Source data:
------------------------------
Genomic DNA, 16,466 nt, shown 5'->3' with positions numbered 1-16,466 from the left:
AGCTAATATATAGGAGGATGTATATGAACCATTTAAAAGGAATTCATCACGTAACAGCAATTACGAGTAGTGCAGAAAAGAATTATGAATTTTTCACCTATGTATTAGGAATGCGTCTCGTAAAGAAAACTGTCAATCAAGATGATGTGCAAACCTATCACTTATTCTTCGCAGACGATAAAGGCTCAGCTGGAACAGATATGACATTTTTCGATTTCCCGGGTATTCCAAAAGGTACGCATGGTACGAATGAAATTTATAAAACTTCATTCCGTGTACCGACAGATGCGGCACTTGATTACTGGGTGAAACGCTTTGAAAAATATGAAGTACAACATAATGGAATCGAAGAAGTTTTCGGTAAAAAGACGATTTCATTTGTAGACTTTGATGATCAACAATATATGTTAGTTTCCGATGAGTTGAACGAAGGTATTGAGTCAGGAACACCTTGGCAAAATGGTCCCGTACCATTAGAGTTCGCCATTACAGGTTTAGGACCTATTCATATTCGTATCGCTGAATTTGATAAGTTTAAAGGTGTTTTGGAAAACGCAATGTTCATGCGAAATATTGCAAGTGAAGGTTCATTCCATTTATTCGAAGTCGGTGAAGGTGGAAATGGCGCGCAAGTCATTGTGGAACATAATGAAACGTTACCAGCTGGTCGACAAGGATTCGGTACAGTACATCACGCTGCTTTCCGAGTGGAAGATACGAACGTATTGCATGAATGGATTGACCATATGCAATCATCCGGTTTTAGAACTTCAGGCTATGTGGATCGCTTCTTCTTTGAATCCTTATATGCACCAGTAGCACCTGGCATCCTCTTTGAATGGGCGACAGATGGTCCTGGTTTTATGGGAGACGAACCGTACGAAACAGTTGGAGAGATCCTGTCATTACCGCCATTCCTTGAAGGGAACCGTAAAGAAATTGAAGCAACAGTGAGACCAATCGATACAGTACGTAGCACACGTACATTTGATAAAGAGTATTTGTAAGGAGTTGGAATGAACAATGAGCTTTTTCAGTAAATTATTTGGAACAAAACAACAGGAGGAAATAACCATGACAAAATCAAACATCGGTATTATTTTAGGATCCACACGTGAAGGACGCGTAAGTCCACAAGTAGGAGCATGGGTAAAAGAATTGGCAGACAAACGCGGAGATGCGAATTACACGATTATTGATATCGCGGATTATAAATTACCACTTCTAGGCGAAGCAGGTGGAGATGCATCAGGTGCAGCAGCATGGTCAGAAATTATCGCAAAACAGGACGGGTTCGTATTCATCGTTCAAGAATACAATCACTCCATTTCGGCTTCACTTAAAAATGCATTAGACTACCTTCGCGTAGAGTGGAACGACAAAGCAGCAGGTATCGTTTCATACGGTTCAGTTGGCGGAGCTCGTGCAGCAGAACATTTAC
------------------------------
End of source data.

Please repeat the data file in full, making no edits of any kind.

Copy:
Genomic DNA, 16,466 nt, shown 5'->3' with positions numbered 1-16,466 from the left:
AGCTAATATATAGGAGGATGTATATGAACCATTTAAAAGGAATTCATCACGTAACAGCAATTACGAGTAGTGCAGAAAAGAATTATGAATTTTTCACCTATGTATTAGGAATGCGTCTCGTAAAGAAAACTGTCAATCAAGATGATGTGCAAACCTATCACTTATTCTTCGCAGACGATAAAGGCTCAGCTGGAACAGATATGACATTTTTCGATTTCCCGGGTATTCCAAAAGGTACGCATGGTACGAATGAAATTTATAAAACTTCATTCCGTGTACCGACAGATGCGGCACTTGATTACTGGGTGAAACGCTTTGAAAAATATGAAGTACAACATAATGGAATCGAAGAAGTTTTCGGTAAAAAGACGATTTCATTTGTAGACTTTGATGATCAACAATATATGTTAGTTTCCGATGAGTTGAACGAAGGTATTGAGTCAGGAACACCTTGGCAAAATGGTCCCGTACCATTAGAGTTCGCCATTACAGGTTTAGGACCTATTCATATTCGTATCGCTGAATTTGATAAGTTTAAAGGTGTTTTGGAAAACGCAATGTTCATGCGAAATATTGCAAGTGAAGGTTCATTCCATTTATTCGAAGTCGGTGAAGGTGGAAATGGCGCGCAAGTCATTGTGGAACATAATGAAACGTTACCAGCTGGTCGACAAGGATTCGGTACAGTACATCACGCTGCTTTCCGAGTGGAAGATACGAACGTATTGCATGAATGGATTGACCATATGCAATCATCCGGTTTTAGAACTTCAGGCTATGTGGATCGCTTCTTCTTTGAATCCTTATATGCACCAGTAGCACCTGGCATCCTCTTTGAATGGGCGACAGATGGTCCTGGTTTTATGGGAGACGAACCGTACGAAACAGTTGGAGAGATCCTGTCATTACCGCCATTCCTTGAAGGGAACCGTAAAGAAATTGAAGCAACAGTGAGACCAATCGATACAGTACGTAGCACACGTACATTTGATAAAGAGTATTTGTAAGGAGTTGGAATGAACAATGAGCTTTTTCAGTAAATTATTTGGAACAAAACAACAGGAGGAAATAACCATGACAAAATCAAACATCGGTATTATTTTAGGATCCACACGTGAAGGACGCGTAAGTCCACAAGTAGGAGCATGGGTAAAAGAATTGGCAGACAAACGCGGAGATGCGAATTACACGATTATTGATATCGCGGATTATAAATTACCACTTCTAGGCGAAGCAGGTGGAGATGCATCAGGTGCAGCAGCATGGTCAGAAATTATCGCAAAACAGGACGGGTTCGTATTCATCGTTCAAGAATACAATCACTCCATTTCGGCTTCACTTAAAAATGCATTAGACTACCTTCGCGTAGAGTGGAACGACAAAGCAGCAGGTATCGTTTCATACGGTTCAGTTGGCGGAGCTCGTGCAGCAGAACATTTAC